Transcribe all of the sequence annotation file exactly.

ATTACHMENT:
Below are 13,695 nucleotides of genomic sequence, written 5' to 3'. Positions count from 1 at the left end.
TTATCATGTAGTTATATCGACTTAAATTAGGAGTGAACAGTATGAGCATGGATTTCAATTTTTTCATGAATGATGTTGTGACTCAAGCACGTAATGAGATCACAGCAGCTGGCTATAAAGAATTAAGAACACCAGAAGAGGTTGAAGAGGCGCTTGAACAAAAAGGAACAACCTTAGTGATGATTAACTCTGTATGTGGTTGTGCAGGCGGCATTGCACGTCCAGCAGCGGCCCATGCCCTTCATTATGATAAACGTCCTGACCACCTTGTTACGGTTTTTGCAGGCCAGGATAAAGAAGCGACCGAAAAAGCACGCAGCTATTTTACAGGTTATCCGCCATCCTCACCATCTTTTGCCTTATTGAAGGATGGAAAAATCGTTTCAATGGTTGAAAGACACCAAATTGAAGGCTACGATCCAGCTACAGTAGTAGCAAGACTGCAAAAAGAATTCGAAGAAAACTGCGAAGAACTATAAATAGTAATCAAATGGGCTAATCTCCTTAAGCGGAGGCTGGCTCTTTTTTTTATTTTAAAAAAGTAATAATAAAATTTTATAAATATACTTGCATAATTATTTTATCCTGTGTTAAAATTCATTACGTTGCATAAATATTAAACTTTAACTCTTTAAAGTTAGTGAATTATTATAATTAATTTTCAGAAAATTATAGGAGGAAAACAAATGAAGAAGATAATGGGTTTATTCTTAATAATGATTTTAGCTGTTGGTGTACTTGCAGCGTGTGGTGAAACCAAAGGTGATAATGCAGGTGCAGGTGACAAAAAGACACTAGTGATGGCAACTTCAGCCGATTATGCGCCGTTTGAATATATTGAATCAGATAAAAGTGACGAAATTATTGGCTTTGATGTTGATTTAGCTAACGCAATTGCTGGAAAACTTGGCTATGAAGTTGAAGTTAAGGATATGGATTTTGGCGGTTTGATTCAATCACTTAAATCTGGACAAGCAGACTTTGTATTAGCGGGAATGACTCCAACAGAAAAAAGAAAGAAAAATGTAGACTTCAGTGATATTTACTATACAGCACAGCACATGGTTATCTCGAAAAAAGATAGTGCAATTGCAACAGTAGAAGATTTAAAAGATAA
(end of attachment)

Below are 13,695 nucleotides of genomic sequence, written 5' to 3'. Positions count from 1 at the left end.
TTATCATGTAGTTATATCGACTTAAATTAGGAGTGAACAGTATGAGCATGGATTTCAATTTTTTCATGAATGATGTTGTGACTCAAGCACGTAATGAGATCACAGCAGCTGGCTATAAAGAATTAAGAACACCAGAAGAGGTTGAAGAGGCGCTTGAACAAAAAGGAACAACCTTAGTGATGATTAACTCTGTATGTGGTTGTGCAGGCGGCATTGCACGTCCAGCAGCGGCCCATGCCCTTCATTATGATAAACGTCCTGACCACCTTGTTACGGTTTTTGCAGGCCAGGATAAAGAAGCGACCGAAAAAGCACGCAGCTATTTTACAGGTTATCCGCCATCCTCACCATCTTTTGCCTTATTGAAGGATGGAAAAATCGTTTCAATGGTTGAAAGACACCAAATTGAAGGCTACGATCCAGCTACAGTAGTAGCAAGACTGCAAAAAGAATTCGAAGAAAACTGCGAAGAACTATAAATAGTAATCAAATGGGCTAATCTCCTTAAGCGGAGGCTGGCTCTTTTTTTTATTTTAAAAAAGTAATAATAAAATTTTATAAATATACTTGCATAATTATTTTATCCTGTGTTAAAATTCATTACGTTGCATAAATATTAAACTTTAACTCTTTAAAGTTAGTGAATTATTATAATTAATTTTCAGAAAATTATAGGAGGAAAACAAATGAAGAAGATAATGGGTTTATTCTTAATAATGATTTTAGCTGTTGGTGTACTTGCAGCGTGTGGTGAAACCAAAGGTGATAATGCAGGTGCAGGTGACAAAAAGACACTAGTGATGGCAACTTCAGCCGATTATGCGCCGTTTGAATATATTGAATCAGATAAAAGTGACGAAATTATTGGCTTTGATGTTGATTTAGCTAACGCAATTGCTGGAAAACTTGGCTATGAAGTTGAAGTTAAGGATATGGATTTTGGCGGTTTGATTCAATCACTTAAATCTGGACAAGCAGACTTTGTATTAGCGGGAATGACTCCAACAGAAAAAAGAAAGAAAAATGTAGACTTCAGTGATATTTACTATACAGCACAGCACATGGTTATCTCGAAAAAAGATAGTGCAATTGCAACAGTAGAAGATTTAAAAGATAA